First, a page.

The Wild West of cannabis marketing
Patient and consumer interest couldn’t be higher. Here’s how marketers can meet demand.
It’s a noisy frontier, full of confusing rules and messages. There’s no definitive playbook for the thousands of retail dispensaries — or, for that matter, for the marketers tasked with selling gummies, beverages, edibles, lotions, patches and old-fashioned smokable weed, among tens of thousands of other cannabis products. As for fledgling brands targeting patients with specific medical benefits or plain old general wellness, the scene is more baffling still.
Marketers aren’t exactly embracing the chaos, but they’ve accepted it. “When it comes to brand maturity in the healthcare space, we are in the very earliest phases,” says Holistic Industries chief marketing officer Kyle Barich, who is trying to turn brands such as Cannaceutica and Garcia Hand Picked into household names. “We don’t know who will be the whales and who will be the guppies.”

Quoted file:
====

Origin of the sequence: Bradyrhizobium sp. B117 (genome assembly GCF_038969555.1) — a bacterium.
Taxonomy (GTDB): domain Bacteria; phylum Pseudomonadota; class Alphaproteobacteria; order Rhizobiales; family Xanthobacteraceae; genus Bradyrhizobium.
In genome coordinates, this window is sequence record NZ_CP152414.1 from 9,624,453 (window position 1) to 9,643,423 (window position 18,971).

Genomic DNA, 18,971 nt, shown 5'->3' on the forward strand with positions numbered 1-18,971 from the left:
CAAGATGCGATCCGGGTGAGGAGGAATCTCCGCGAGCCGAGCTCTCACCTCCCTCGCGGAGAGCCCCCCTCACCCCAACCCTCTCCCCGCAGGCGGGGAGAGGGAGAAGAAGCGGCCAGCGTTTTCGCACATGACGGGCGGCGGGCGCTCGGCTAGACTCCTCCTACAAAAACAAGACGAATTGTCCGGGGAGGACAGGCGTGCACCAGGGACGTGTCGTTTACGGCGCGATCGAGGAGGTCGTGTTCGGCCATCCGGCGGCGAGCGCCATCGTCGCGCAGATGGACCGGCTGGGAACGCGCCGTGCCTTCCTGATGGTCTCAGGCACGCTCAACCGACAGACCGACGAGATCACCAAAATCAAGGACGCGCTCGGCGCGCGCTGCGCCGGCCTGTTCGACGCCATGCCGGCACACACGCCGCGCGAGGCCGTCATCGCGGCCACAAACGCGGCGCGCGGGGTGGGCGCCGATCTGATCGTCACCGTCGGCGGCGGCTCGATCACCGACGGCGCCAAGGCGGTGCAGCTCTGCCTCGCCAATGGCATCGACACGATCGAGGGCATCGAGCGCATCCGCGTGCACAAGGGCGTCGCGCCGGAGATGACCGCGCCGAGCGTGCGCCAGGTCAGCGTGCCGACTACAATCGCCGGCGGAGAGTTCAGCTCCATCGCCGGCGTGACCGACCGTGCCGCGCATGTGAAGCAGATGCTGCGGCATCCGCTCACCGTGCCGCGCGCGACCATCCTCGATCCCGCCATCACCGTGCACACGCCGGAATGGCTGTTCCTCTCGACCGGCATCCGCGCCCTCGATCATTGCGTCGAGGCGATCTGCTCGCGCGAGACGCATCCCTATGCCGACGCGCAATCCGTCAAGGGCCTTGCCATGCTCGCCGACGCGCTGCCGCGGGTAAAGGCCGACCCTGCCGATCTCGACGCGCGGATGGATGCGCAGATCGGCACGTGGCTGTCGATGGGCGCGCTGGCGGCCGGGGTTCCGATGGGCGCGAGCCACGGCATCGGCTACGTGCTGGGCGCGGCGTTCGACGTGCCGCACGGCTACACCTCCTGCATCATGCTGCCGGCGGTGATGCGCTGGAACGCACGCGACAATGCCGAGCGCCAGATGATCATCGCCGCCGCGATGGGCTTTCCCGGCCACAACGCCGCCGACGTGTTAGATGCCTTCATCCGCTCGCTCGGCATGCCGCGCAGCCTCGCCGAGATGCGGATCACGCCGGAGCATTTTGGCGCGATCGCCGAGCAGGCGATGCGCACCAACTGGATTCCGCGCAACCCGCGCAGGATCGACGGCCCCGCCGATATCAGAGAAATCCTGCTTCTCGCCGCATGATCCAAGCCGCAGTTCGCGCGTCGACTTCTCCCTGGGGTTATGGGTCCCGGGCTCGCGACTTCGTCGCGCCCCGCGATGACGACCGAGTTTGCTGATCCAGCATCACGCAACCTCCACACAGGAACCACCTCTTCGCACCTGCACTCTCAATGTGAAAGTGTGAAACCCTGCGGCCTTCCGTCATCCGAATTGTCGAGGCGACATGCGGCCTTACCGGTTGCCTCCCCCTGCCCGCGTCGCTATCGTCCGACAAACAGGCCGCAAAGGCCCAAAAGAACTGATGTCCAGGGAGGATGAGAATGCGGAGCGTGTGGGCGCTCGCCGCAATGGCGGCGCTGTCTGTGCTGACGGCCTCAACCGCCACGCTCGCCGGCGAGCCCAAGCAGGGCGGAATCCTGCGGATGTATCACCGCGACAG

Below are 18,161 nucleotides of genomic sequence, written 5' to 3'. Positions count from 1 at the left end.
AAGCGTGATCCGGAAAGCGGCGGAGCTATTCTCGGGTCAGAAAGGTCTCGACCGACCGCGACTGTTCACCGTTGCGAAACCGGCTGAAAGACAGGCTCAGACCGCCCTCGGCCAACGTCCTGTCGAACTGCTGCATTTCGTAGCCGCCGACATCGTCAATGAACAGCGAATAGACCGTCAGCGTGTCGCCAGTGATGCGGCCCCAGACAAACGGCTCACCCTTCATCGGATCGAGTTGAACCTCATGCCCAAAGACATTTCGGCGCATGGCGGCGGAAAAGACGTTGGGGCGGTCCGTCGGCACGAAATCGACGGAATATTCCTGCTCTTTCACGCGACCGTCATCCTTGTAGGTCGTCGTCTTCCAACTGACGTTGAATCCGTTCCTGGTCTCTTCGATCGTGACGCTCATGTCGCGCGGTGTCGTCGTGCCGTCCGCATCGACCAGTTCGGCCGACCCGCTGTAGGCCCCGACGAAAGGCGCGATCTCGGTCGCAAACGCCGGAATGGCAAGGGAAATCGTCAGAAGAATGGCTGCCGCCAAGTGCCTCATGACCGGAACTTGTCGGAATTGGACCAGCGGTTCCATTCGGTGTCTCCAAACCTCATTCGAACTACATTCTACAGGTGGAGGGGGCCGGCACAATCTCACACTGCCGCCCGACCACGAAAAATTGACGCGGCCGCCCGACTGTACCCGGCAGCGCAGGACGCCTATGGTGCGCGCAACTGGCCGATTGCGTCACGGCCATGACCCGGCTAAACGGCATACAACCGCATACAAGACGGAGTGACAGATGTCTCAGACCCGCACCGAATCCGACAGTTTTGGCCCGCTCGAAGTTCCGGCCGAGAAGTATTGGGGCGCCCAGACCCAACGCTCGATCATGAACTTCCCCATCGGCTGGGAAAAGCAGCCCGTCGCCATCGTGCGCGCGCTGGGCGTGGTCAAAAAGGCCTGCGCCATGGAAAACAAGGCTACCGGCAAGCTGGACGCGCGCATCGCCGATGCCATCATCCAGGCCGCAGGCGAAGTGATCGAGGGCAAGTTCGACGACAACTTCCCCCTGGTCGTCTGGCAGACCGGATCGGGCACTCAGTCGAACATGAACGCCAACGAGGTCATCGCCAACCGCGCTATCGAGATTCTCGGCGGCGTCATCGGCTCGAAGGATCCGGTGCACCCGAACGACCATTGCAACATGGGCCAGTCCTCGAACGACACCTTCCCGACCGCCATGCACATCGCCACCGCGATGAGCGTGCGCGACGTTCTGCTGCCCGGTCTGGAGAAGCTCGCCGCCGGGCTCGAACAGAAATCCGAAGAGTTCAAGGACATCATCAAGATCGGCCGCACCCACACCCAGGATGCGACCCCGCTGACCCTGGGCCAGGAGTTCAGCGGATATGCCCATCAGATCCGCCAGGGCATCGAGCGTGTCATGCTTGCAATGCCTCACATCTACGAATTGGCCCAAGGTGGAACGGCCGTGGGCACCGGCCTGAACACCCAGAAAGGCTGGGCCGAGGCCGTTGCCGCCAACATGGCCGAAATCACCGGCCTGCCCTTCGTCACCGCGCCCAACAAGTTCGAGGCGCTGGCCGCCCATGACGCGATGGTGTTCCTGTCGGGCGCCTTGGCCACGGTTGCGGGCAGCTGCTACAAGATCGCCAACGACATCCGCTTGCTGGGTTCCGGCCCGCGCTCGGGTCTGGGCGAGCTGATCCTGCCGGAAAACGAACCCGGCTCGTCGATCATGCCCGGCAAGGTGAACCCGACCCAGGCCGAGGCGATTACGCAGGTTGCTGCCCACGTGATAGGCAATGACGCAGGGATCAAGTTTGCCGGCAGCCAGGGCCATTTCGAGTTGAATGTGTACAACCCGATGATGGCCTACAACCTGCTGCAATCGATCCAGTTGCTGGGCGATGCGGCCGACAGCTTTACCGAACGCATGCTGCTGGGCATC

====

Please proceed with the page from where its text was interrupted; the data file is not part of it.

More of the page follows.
No one disputes there is plenty of money to be made. BDSA, a cannabis data company, reports that global legal cannabis spending rose 5.2% to $32 billion in 2022. It forecasts that the market will reach nearly $60 billion by 2027.
Meanwhile, healthcare marketers are keenly aware that the medical potential is enormous. Cannabis shows promise in treating a wide range of conditions, including Alzheimer’s disease, amyotrophic lateral sclerosis (ALS), HIV/AIDS, Crohn’s disease, epilepsy, glaucoma, multiple sclerosis and nausea caused by cancer treatments. The evidence is strongest for its use in treating severe and chronic pain. While there is less support for its use in treating mental and behavioral disorders, cannabis may also help mollify the symptoms of anxiety and depression.